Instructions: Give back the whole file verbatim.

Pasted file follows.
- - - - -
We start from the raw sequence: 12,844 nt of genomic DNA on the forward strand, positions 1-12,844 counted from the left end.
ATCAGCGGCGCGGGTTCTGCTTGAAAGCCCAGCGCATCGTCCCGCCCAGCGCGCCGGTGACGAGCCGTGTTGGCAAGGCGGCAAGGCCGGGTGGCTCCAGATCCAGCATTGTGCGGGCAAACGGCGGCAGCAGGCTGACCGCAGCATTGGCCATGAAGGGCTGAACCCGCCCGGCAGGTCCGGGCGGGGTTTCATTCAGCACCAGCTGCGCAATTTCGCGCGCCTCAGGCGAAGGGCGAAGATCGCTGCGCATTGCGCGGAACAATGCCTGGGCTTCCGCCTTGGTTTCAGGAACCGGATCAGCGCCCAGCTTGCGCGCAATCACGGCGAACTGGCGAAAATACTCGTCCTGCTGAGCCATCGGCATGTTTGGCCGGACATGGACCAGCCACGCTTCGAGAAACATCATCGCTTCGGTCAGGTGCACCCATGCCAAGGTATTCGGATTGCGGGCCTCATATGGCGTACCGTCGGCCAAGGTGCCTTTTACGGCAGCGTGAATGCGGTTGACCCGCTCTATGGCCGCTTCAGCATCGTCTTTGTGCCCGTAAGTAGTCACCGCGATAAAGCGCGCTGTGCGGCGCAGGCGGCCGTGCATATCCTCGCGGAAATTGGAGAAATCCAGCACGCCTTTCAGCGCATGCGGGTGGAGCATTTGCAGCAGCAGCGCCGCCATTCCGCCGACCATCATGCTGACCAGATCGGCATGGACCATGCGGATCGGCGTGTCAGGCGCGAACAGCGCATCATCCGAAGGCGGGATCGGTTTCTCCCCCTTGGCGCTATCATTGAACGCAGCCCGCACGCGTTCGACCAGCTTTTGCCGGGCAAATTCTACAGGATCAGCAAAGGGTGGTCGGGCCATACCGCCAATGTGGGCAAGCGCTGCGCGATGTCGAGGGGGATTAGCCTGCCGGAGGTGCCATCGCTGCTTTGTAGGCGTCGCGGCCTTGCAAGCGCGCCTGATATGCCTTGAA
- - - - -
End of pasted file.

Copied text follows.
We start from the raw sequence: 12,844 nt of genomic DNA on the forward strand, positions 1-12,844 counted from the left end.
ATCAGCGGCGCGGGTTCTGCTTGAAAGCCCAGCGCATCGTCCCGCCCAGCGCGCCGGTGACGAGCCGTGTTGGCAAGGCGGCAAGGCCGGGTGGCTCCAGATCCAGCATTGTGCGGGCAAACGGCGGCAGCAGGCTGACCGCAGCATTGGCCATGAAGGGCTGAACCCGCCCGGCAGGTCCGGGCGGGGTTTCATTCAGCACCAGCTGCGCAATTTCGCGCGCCTCAGGCGAAGGGCGAAGATCGCTGCGCATTGCGCGGAACAATGCCTGGGCTTCCGCCTTGGTTTCAGGAACCGGATCAGCGCCCAGCTTGCGCGCAATCACGGCGAACTGGCGAAAATACTCGTCCTGCTGAGCCATCGGCATGTTTGGCCGGACATGGACCAGCCACGCTTCGAGAAACATCATCGCTTCGGTCAGGTGCACCCATGCCAAGGTATTCGGATTGCGGGCCTCATATGGCGTACCGTCGGCCAAGGTGCCTTTTACGGCAGCGTGAATGCGGTTGACCCGCTCTATGGCCGCTTCAGCATCGTCTTTGTGCCCGTAAGTAGTCACCGCGATAAAGCGCGCTGTGCGGCGCAGGCGGCCGTGCATATCCTCGCGGAAATTGGAGAAATCCAGCACGCCTTTCAGCGCATGCGGGTGGAGCATTTGCAGCAGCAGCGCCGCCATTCCGCCGACCATCATGCTGACCAGATCGGCATGGACCATGCGGATCGGCGTGTCAGGCGCGAACAGCGCATCATCCGAAGGCGGGATCGGTTTCTCCCCCTTGGCGCTATCATTGAACGCAGCCCGCACGCGTTCGACCAGCTTTTGCCGGGCAAATTCTACAGGATCAGCAAAGGGTGGTCGGGCCATACCGCCAATGTGGGCAAGCGCTGCGCGATGTCGAGGGGGATTAGCCTGCCGGAGGTGCCATCGCTGCTTTGTAGGCGTCGCGGCCTTGCAAGCGCGCCTGATATGCCTTGAA